The Monarch Miracle: 2021
posted by Allyson Scott
The natural world is full of miraculous stories, but is there anything more astonishing than the life cycle of the monarch butterfly? These seemingly delicate little creatures are hardier than most people imagine, and I’ve documented my efforts to help their population in some small way over the last few years.
The monarch story takes place in four stages over four generations.
Monarchs overwinter in the warmer climate of Mexico (and some areas of the southern United States), where habitat destruction has contributed to the decline in their numbers the last few years. Two beloved butterfly activists at one Mexican sanctuary recently lost their lives trying to protect the species from illegal loggers.
The butterflies come out of hibernation in February and March, when they try to find a mate and begin their migration northeast. In March and April, the travel-weary butterflies will lay their eggs on milkweed plants (nothing but milkweed) to start the first generation of the new year.
I noticed I rarely saw even medium-sized caterpillars on my plants, and never once found a chrysalis. It was my hope of improving the survival rate that prompted me to do some research on this very helpful website, where I could purchase a couple of mesh butterfly cages and begin running interference.
The threats to each life cycle stage are varied and constant. The milkweed plants, the monarch eggs, and the caterpillars are all susceptible to poisoning from weed killer or insecticides, and of course people just removing the weedy plants. The caterpillars and butterflies can also become a food source for predators such as birds, wasps, and spiders, and there are many diseases that can affect the growing caterpillar and/or chrysalis.
The best advice for success is to harvest the eggs as soon as they are laid, before any parasites have had time to infect the egg or caterpillars. The tiny eggs are just visible to the naked eye, and appear milky until the caterpillar inside is nearly ready to emerge. The little dark speck of its head becomes visible and hatches in about 4 days (photos taken with an iPhone and olloclip macro lens).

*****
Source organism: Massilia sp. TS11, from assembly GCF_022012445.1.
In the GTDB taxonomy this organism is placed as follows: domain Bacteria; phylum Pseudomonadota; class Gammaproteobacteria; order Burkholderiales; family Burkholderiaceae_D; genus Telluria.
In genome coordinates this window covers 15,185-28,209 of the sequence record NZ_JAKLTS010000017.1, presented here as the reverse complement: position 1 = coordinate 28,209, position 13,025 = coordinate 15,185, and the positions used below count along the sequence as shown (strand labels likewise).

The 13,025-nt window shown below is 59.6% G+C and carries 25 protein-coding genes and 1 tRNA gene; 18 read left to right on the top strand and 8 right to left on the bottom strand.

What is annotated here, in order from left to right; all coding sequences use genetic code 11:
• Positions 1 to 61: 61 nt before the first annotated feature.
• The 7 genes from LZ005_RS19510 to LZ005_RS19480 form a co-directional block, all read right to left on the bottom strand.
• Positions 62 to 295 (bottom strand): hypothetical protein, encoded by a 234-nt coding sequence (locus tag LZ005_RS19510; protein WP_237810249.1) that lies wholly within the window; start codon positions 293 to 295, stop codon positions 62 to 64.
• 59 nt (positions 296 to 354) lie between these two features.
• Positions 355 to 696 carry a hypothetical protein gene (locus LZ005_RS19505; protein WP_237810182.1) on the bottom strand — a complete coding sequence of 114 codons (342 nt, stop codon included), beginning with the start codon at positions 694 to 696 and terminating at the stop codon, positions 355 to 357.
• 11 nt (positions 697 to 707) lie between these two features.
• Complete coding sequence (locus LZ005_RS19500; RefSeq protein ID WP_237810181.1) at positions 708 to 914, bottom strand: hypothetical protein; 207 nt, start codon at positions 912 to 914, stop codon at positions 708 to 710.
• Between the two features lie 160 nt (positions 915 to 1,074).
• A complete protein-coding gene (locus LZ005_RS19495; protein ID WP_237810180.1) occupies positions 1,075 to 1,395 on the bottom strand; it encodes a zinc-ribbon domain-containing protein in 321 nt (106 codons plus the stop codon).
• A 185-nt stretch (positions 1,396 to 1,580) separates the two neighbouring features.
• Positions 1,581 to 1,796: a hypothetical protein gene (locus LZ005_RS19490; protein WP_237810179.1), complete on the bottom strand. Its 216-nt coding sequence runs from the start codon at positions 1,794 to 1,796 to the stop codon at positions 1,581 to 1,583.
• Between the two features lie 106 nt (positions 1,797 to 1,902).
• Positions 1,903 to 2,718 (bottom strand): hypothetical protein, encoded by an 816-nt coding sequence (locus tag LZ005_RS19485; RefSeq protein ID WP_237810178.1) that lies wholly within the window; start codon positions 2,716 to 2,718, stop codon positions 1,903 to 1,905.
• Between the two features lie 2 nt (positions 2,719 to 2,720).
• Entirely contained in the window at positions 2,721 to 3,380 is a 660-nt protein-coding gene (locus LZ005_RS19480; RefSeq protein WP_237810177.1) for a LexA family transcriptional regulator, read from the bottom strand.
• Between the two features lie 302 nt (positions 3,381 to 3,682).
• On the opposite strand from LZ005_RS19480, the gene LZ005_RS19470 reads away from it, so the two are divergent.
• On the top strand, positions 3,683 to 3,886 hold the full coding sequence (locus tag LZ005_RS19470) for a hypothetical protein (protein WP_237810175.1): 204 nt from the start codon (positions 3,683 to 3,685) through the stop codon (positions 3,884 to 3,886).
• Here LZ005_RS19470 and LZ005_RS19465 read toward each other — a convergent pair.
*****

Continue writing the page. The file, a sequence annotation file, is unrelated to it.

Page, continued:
Once the tiny baby caterpillar emerges, its own eggshell becomes its first source of food before it begins munching on the milkweed leaf.
Now in its second stage of life as a larva, the caterpillar will need to eat an enormous amount of milkweed to support the incredible amount of growth it must achieve. When the caterpillar becomes too large for its skin it molts, often eating the shed skin left behind. It will go through 5 “instar” molts over 10-14 days, growing fat and developing deeper colours.
When caterpillars are about to molt, they will often wander a good distance away from the leaves, and may sit there for 24 hours or more. Don’t try to touch or move them, as you could cause them serious harm.
Also, guess where caterpillars love to perch while molting? On the zipper of the mesh cage. Always, always, always take a close look at the inside of the zipper before opening it. It does not end well for your beautiful caterpillars if you don’t. 🙁
The daily care of the caterpillar compound includes providing fresh, well-washed milkweed leaves (that often sport new eggs, which you might want to safely place in a different container), and clearing out the enormous amount of leaf detritus and poop the caterpillars produce. You should also spritz the leaves, caterpillars, and chrysalides with clean water once a day to keep them all hydrated.
Some research has shown that if you raise caterpillars/chrysalides entirely indoors, they may not develop a sense of direction and won’t be able to successfully migrate later as butterflies. I keep my cages on my outdoor patio where they can experience sun, wind, and some light rain, but I bring them indoors if the weather turns truly stormy.